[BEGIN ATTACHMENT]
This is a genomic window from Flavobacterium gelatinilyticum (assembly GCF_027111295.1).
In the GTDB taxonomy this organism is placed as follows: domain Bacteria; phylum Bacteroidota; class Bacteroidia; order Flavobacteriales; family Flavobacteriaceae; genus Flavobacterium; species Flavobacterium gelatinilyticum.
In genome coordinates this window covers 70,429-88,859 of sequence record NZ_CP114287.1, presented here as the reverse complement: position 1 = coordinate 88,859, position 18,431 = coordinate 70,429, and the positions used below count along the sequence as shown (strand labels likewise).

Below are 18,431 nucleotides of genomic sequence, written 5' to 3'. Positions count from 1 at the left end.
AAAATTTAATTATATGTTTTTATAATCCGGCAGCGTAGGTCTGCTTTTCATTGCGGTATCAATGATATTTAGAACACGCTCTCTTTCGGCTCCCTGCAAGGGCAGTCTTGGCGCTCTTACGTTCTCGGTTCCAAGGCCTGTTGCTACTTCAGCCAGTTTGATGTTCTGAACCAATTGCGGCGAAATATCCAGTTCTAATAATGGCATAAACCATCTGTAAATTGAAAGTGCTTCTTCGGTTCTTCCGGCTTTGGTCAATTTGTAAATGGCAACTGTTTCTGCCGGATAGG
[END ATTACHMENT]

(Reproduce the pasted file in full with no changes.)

This is a genomic window from Flavobacterium gelatinilyticum (assembly GCF_027111295.1).
In the GTDB taxonomy this organism is placed as follows: domain Bacteria; phylum Bacteroidota; class Bacteroidia; order Flavobacteriales; family Flavobacteriaceae; genus Flavobacterium; species Flavobacterium gelatinilyticum.
In genome coordinates this window covers 70,429-88,859 of sequence record NZ_CP114287.1, presented here as the reverse complement: position 1 = coordinate 88,859, position 18,431 = coordinate 70,429, and the positions used below count along the sequence as shown (strand labels likewise).

Below are 18,431 nucleotides of genomic sequence, written 5' to 3'. Positions count from 1 at the left end.
AAAATTTAATTATATGTTTTTATAATCCGGCAGCGTAGGTCTGCTTTTCATTGCGGTATCAATGATATTTAGAACACGCTCTCTTTCGGCTCCCTGCAAGGGCAGTCTTGGCGCTCTTACGTTCTCGGTTCCAAGGCCTGTTGCTACTTCAGCCAGTTTGATGTTCTGAACCAATTGCGGCGAAATATCCAGTTCTAATAATGGCATAAACCATCTGTAAATTGAAAGTGCTTCTTCGGTTCTTCCGGCTTTGGTCAATTTGTAAATGGCAACTGTTTCTGCCGGATAGG